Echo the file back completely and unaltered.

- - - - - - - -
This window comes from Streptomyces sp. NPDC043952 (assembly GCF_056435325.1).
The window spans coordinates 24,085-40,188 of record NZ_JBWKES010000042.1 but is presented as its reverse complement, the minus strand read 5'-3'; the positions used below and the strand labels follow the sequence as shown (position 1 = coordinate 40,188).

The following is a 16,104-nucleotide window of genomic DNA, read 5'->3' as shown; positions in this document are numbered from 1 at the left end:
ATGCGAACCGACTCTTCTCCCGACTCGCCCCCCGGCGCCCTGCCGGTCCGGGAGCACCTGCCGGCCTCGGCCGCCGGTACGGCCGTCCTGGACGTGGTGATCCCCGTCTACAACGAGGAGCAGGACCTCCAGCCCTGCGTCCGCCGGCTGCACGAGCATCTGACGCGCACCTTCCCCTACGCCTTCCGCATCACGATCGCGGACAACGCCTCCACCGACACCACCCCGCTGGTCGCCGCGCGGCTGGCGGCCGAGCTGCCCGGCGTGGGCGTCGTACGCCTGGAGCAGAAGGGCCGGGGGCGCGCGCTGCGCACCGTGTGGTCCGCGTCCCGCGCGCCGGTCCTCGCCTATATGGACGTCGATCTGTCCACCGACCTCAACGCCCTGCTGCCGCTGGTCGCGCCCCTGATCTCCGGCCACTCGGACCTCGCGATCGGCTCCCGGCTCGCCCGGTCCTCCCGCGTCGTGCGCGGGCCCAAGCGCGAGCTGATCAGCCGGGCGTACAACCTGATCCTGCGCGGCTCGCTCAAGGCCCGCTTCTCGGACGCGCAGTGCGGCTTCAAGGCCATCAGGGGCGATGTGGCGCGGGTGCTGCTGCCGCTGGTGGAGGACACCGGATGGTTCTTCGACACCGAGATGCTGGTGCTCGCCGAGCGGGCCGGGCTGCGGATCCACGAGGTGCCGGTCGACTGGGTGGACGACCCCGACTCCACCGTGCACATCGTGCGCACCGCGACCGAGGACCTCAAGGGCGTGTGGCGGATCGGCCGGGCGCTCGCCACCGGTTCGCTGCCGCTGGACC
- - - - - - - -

This window comes from Streptomyces sp. NPDC043952 (assembly GCF_056435325.1).
The window spans coordinates 24,085-40,188 of record NZ_JBWKES010000042.1 but is presented as its reverse complement, the minus strand read 5'-3'; the positions used below and the strand labels follow the sequence as shown (position 1 = coordinate 40,188).

The following is a 16,104-nucleotide window of genomic DNA, read 5'->3' as shown; positions in this document are numbered from 1 at the left end:
ATGCGAACCGACTCTTCTCCCGACTCGCCCCCCGGCGCCCTGCCGGTCCGGGAGCACCTGCCGGCCTCGGCCGCCGGTACGGCCGTCCTGGACGTGGTGATCCCCGTCTACAACGAGGAGCAGGACCTCCAGCCCTGCGTCCGCCGGCTGCACGAGCATCTGACGCGCACCTTCCCCTACGCCTTCCGCATCACGATCGCGGACAACGCCTCCACCGACACCACCCCGCTGGTCGCCGCGCGGCTGGCGGCCGAGCTGCCCGGCGTGGGCGTCGTACGCCTGGAGCAGAAGGGCCGGGGGCGCGCGCTGCGCACCGTGTGGTCCGCGTCCCGCGCGCCGGTCCTCGCCTATATGGACGTCGATCTGTCCACCGACCTCAACGCCCTGCTGCCGCTGGTCGCGCCCCTGATCTCCGGCCACTCGGACCTCGCGATCGGCTCCCGGCTCGCCCGGTCCTCCCGCGTCGTGCGCGGGCCCAAGCGCGAGCTGATCAGCCGGGCGTACAACCTGATCCTGCGCGGCTCGCTCAAGGCCCGCTTCTCGGACGCGCAGTGCGGCTTCAAGGCCATCAGGGGCGATGTGGCGCGGGTGCTGCTGCCGCTGGTGGAGGACACCGGATGGTTCTTCGACACCGAGATGCTGGTGCTCGCCGAGCGGGCCGGGCTGCGGATCCACGAGGTGCCGGTCGACTGGGTGGACGACCCCGACTCCACCGTGCACATCGTGCGCACCGCGACCGAGGACCTCAAGGGCGTGTGGCGGATCGGCCGGGCGCTCGCCACCGGTTCGCTGCCGCTGGACC